With earlier annexations of Egypt and Syria in the 80's-70's BCE, much of Rome's energy may wind up being focused on the Parthians, a powerful culture in their own right. Conquering cities like Edessa, Harran, and Arbela between Syria and Mesopotamia early on would boost the wealth and confidence of the Republic. While the Parthians were friendly to Hellenistic culture within their own territories, local Greeks might be compelled to aid and abett the Roman invaders of Adiabene, Mesopotamia and Babylonia.

The Celts of Gaul and other places had fought as mercenaries in the armies of Ptolemaic Egypt, Seleucid Syria, Attalid Pergamon, Bithynia, Pontus, Macedonia, Epirus, Syracuse, and Punic Carthage. Some of those soldiers of fortune would have settled down in the lands of their paymasters, while others would have returned home, after gaining much wealth and prestige, and used it to gain power in their communities. In all the foreign campaigns they were involved in, I don't believe that the real-life Gallic warriors, much derided by the Roman and Greek chronicalers as uncivilized and backward, would have learned nothing of their experiences abroad. It does not wash. They were particularly valued by the Carthaginians, Greeks and Romans for their cavalry. And Chainmail, shortswords and the oval shields adopted by Greek and Roman forces were first made by Celtic peoples. While the Gauls may have composed various tribes and confederacies, they had been in the steady transition between tribal society to urban statehood since the Third Century BCE. They were literate and educated, despite Classical era stereotyping, they had their own road system, they minted their own coins, and they apparently seemed to have running water as well according to archeological finds in Bibracte. Centuries of trade with the Romans, Greeks and Phoenicians could have shaped the native urban development in Gaul and Spain. And of course, the lands of western and northern Europe were rich in Gold, Silver, Copper, Iron, Lead, and Tin. If it were not for Caesar's proconsulship from 58-49 BCE, or any Roman military incursions, the larger tribes in Gaul would have absorbed the smaller tribes, and formed permanent kingdoms and republics. A further shift in Druidical ideology could influence native Gallic society further as it develops into statehood. Of course, this would not escape the attentions of the Romans.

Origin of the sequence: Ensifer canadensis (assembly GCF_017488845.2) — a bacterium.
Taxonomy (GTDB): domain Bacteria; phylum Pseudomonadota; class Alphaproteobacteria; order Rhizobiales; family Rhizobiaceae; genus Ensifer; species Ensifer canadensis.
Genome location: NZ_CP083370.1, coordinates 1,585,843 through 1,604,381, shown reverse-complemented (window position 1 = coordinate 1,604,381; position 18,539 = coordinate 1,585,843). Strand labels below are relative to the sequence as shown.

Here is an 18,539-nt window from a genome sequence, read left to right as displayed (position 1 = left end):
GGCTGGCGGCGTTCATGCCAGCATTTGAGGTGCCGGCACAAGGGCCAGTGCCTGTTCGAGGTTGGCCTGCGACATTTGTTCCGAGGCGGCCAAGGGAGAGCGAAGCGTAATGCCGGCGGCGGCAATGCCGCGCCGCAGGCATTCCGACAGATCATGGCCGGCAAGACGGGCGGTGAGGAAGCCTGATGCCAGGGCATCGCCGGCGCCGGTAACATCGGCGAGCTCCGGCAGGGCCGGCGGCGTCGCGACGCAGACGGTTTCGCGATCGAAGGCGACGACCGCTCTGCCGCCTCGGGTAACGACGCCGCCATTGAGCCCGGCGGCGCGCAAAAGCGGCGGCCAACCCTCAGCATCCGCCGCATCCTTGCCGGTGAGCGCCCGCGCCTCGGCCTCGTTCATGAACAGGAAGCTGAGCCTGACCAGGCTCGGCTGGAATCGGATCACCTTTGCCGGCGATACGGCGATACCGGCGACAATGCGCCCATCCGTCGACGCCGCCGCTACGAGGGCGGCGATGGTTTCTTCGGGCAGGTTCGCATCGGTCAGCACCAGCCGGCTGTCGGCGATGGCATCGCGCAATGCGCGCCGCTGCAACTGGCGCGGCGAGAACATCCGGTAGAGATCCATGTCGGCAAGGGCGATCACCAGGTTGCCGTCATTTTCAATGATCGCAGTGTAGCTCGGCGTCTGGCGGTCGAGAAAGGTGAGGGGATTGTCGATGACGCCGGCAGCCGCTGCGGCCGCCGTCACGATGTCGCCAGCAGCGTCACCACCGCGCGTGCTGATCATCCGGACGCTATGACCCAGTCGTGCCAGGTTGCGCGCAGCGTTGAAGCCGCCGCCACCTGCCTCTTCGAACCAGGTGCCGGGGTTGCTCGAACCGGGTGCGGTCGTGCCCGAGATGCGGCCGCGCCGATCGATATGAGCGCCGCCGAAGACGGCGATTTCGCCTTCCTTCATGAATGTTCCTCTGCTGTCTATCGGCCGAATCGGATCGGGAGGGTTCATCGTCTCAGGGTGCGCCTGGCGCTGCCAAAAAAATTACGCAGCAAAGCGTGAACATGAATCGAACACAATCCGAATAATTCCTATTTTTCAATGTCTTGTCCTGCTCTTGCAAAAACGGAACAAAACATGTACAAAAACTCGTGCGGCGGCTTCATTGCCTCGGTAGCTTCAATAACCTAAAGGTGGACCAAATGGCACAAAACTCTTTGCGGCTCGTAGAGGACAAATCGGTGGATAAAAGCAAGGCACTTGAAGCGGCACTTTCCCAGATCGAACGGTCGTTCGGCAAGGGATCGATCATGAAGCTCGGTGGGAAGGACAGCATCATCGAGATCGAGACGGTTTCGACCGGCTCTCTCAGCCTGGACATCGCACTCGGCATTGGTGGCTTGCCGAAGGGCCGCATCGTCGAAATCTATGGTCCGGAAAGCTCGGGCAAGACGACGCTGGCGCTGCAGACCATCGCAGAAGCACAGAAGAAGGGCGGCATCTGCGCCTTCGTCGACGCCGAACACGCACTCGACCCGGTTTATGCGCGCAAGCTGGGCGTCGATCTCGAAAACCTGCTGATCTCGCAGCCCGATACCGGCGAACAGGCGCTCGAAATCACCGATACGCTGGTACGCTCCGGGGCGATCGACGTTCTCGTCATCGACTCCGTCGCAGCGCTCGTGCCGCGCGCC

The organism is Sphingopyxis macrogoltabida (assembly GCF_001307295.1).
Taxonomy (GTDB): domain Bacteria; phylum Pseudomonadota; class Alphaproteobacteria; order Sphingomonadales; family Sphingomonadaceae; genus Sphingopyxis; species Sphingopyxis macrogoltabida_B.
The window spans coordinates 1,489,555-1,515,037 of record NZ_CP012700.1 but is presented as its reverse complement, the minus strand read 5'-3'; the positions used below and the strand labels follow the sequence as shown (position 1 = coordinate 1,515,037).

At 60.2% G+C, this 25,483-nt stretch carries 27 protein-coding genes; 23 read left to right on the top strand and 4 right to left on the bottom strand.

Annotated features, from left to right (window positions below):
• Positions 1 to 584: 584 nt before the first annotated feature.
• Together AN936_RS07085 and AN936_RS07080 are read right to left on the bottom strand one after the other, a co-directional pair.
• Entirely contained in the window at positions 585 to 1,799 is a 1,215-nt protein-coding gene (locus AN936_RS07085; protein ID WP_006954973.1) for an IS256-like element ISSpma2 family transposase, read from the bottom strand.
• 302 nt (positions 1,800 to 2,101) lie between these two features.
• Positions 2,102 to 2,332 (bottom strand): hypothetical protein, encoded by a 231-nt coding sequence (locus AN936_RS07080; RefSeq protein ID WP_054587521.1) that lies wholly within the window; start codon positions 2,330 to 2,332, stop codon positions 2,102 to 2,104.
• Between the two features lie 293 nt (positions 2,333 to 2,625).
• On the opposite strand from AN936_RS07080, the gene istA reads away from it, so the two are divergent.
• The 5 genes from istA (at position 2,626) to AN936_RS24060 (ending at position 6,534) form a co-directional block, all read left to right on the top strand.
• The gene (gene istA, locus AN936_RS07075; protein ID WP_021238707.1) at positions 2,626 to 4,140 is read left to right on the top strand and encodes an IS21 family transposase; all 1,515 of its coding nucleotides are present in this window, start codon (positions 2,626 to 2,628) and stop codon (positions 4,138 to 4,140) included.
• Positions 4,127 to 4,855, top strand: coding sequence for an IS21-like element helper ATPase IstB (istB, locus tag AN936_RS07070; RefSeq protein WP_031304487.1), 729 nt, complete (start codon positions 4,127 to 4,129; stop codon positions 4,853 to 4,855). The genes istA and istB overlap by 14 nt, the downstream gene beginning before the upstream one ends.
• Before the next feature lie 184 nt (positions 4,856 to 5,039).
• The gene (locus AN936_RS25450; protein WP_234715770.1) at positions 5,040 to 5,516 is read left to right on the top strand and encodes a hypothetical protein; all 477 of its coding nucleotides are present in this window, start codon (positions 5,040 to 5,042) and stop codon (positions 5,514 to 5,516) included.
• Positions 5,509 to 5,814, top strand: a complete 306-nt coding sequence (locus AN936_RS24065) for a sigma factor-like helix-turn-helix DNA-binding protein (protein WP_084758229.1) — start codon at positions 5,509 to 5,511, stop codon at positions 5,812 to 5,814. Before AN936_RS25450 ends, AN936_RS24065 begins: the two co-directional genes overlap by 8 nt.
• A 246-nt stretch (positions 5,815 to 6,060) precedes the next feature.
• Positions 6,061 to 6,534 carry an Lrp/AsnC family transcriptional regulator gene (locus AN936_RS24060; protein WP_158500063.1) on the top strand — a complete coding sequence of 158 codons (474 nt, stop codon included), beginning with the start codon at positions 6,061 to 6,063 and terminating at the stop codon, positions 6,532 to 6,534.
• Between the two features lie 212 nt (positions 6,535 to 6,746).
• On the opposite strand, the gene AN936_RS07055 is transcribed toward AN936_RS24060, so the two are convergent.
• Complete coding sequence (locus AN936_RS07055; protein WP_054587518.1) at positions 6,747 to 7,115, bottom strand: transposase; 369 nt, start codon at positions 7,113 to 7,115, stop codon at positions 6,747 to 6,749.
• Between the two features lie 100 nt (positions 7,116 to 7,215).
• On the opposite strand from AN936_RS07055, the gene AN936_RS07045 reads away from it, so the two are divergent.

The Dacians in the reign of King Burebista, whom ruled between 82-44 BCE, were already a unified and urbanized civilization. They too had literacy, philosophy, roads, mining and complex law. Their lands were wealthy in precious metals. And their state religion was the Henotheistic Cult of Zalmoxis. As both the Celts and Thracians contributed auxilliaries to the Roman Republics, some of those discharged soldiers formerly in Roman service could return home and be offered employment and a generous salary by the regional overlord to begin training a new professional army modelled on the Romans.

If Rome remains tied up with wars in the Middle East, there is a strong chance that the political landscape in northern Europe could develop in such a way that it could be beyond the means of Rome to handle.
 
How about Pompey pulling an early Mark Antony? If Caesar Lucullus and Crassus forge a political alliance excluding Pompey (as he was a friend and supporter of Ptolemy XII) he could go rogue and try to establish his own independent lands in Hispania perhaps?
 
Top